To prevent this from happening we should cut a bevel on the bottom edge of our stop. The bevel will allow the sawdust to push underneath the stop and our board to seat against the stop. It’s also a good idea to check the stop area before each cut to be sure it’s free of sawdust.
7. How to Make Perfect Miter Saw Cuts
I saved the best miter saw tip for last. This tip pulls all of our previous tips into one ultimate miter saw tip! The secret for making laser-accurate miter saw cuts is using the saw blade to make micro adjustments to the length of our workpieces.
Step 1. Trim the End of the Board
First, we’ll use our miter saw to square one end of the board.
Step 2. Measure the Workpiece
Working from the end of the board we just squared we’ll measure the length we need our workpiece and make a pencil mark.
Step 3. Set a Miter Saw Stop and Leave the Pencil Line
Next, we’ll position our workpiece, so that we’ll leave the pencil line when we make our cut.
Many times I’m making repetitive cuts for my projects, so I’ll set a stop at the end of the workpiece. We don’t need to set a stop if we’re only cutting one workpiece.
Now, we can make our cut.
Let’s measure the workpiece. We’re good to go if the workpiece is the measurement we needed. We’ll move on to Step 4 if the workpiece is a little too long.
Step 4. Use the Saw Blade to Make Perfect Cuts
If our workpiece is a little too long we can use the blade to help us make micro adjustments and cut the workpiece to the exact length we need.
With the saw turned off, lower the blade as far as it will go into the table, and gently slide the workpiece until it touches the side of the blade.
Keep the board in place and raise the blade. Reposition the stop (if we’re using one), so it’s touching the end of the workpiece. If we lower the blade (with the saw turned off) we’ll notice the teeth will just barely touch the end of our workpiece.
Raise the blade again, start the saw, and lower to make the cut. The blade will cut a micro amount off of the board.
Now we’ll measure the workpiece again. We’re good to go if the workpiece is the measurement we needed. We’ll repeat Step 4 if the piece is still a little too long.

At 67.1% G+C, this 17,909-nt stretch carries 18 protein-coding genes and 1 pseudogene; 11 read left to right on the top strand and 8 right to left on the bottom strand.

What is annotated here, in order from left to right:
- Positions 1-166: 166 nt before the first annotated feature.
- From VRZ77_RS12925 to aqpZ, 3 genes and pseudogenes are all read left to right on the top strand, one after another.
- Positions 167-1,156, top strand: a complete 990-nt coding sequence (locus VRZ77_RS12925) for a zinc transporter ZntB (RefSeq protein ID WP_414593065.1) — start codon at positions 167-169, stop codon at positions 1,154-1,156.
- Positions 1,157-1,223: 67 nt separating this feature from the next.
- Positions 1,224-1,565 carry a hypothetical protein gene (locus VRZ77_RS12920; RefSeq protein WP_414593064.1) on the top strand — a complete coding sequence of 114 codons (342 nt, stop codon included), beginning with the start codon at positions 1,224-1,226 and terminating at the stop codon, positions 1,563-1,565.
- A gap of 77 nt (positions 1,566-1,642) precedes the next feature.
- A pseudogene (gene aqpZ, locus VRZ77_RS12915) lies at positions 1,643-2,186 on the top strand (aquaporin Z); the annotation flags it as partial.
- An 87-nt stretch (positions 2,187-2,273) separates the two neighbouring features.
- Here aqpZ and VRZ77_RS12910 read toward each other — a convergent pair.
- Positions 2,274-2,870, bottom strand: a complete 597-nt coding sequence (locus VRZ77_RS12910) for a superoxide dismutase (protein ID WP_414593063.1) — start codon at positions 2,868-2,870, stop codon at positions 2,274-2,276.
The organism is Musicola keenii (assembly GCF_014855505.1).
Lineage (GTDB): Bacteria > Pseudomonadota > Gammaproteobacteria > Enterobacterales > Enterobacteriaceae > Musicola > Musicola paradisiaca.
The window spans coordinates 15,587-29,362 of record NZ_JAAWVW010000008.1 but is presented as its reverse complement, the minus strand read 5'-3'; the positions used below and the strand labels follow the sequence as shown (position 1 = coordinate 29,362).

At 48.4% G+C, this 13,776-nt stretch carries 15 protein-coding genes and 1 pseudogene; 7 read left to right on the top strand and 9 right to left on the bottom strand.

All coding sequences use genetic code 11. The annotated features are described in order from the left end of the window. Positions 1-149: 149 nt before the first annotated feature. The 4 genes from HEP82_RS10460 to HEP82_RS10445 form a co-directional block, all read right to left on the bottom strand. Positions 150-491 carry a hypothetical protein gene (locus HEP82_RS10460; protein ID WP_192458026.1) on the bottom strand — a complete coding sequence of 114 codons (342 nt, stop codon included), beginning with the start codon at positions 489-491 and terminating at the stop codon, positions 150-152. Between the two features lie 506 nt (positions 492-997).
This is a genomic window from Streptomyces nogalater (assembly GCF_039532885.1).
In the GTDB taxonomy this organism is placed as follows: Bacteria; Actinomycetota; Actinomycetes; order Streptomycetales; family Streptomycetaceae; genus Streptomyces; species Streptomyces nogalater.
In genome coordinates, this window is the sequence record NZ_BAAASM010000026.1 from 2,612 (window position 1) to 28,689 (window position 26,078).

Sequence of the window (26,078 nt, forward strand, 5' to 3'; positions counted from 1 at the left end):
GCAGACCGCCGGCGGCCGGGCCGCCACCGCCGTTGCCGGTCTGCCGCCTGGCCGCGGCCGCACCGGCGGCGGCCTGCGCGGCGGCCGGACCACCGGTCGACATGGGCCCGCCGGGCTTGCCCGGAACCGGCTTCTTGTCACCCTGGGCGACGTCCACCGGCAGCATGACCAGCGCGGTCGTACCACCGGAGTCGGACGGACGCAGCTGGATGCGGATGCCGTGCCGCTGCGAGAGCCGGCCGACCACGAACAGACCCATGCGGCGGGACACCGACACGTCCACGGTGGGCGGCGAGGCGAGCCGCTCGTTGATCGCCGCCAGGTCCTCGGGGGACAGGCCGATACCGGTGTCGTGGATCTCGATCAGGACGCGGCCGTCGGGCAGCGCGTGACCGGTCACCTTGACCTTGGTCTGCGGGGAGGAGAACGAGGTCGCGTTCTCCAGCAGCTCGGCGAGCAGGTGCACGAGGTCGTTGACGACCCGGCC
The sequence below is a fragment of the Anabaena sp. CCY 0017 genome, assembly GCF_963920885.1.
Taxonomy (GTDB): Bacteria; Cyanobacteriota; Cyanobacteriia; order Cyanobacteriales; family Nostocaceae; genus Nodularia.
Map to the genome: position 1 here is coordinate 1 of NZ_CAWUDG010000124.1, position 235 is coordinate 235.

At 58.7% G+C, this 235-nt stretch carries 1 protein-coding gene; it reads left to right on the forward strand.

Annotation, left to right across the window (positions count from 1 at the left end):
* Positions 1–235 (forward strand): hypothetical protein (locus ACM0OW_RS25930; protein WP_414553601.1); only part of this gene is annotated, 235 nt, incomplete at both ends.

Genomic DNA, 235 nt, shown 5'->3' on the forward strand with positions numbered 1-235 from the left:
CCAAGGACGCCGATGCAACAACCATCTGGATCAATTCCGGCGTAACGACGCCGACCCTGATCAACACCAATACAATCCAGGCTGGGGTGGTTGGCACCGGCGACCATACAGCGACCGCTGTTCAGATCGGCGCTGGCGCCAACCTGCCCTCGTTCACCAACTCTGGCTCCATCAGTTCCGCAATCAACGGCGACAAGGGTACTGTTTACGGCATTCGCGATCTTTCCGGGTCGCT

Sometimes I may need to do Step 4 two or three times, but using this technique allows me to cut my board to the exact length. Please give it a try. Your workpieces will always be the precise length you need them for your projects!
Make Cleaner Miter Saw Cuts
If you make a cut with your miter saw and then flip the board over is the cut smooth and crisp or rough and jagged?
If you said rough and jagged skate over to Prevent Miter Saw Tear-Out and I’ll share with you how I use a piece of scrap wood to reduce tear-out and make cleaner cuts with my miter saw!
Download the FREE Miter Saw Tricks eGuide
Master your miter saw with this FREE eighteen-page Miter Saw Tricks eGuide! The eGuide includes miter saw tips like:
- Why you should “leave the pencil line”.
- Why you should let the blade come to a complete stop.
- How to use the blade to make laser accurate miter saw cuts!
Plus 3 Bonus Sections:
- How to Adjust a Miter Saw
- How to Replace the Blade on a Miter Saw
- How to Clean Your Saw Blades
Click the link below, and I’ll skate over to your inbox with your FREE Miter Saw Tricks eGuide NOW!
BONUS – Miter Saw Stands
Why would you want a dedicated miter saw stand? Because you know you’re guilty of this… you put your miter saw on your workbench to make some cuts, then move the miter saw to the floor, so you can assemble your project. Then you realize you cut one of the pieces too short, but your project is clamped on your workbench, so now you’re bent over cutting on the floor. Yup, we’ve all done it.
After you have a workbench, I would say a dedicated miter saw stand would be the next upgrade for your shop. No matter if you have a dedicated workshop or a space you can only use temporarily for DIY projects, I think one of these space-saving, easy to make DIY miter saw stands would be a great addition to your shop.
Thank you for stopping by to check out my 7 Miter Saw Tricks Every DIYer Should Know. Do you have a miter saw trick? Share it with me in the comments! Oh, and if you found this helpful, would you please take a moment and pin it to Pinterest?
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Scott, thanks for the tips, especially “leave the mark” and micro cut. I love my Dewalt 12” sliding miter. I had the stationary stand, but I work in limited space, so the DWX726 rolling, collapsing stand was the answer for me. Love it!
Hello Scott, great tips. Thank you very much. Have you done similar tips paper for table saw ?
Hi Yverof – Thank you for stopping by. I’m glad this was helpful for you. I have a similar post for the table saw that you can check out here ==> 7 Easy Tricks to Tune Up Your Table Saw
This was an incredible quick tip with pics. I’ve been woodworking 2 yrs now & really appreciated #5! Thanks!
Hi Lauren – Thank you for stopping by. I’m glad this was helpful for you!
Great Article, one thing I would add is to make a zero clearance insert for your miter saw. This helps reduce tearout and if you are like me and mainly use your saw primarily with no angle the insert will last a while. However, they are easy to make so if you need an angled cut and the gap gets larger it is easy to replace.
Hi Brian – Thank you for stopping by and for the suggestion. That’s a great idea to use a zero clearance insert to reduce tearout!
I have enjoyed using wood for projects for decades. However, I have rarely read such a clear, concise and useful brief on this subject. Well done and Thank you!
Hi Barry – Thank you for stopping by and for the compliments!
These are excellent tips – thanks. But I do not understand why you call them “tricks.” Tricks involve deception; these do not.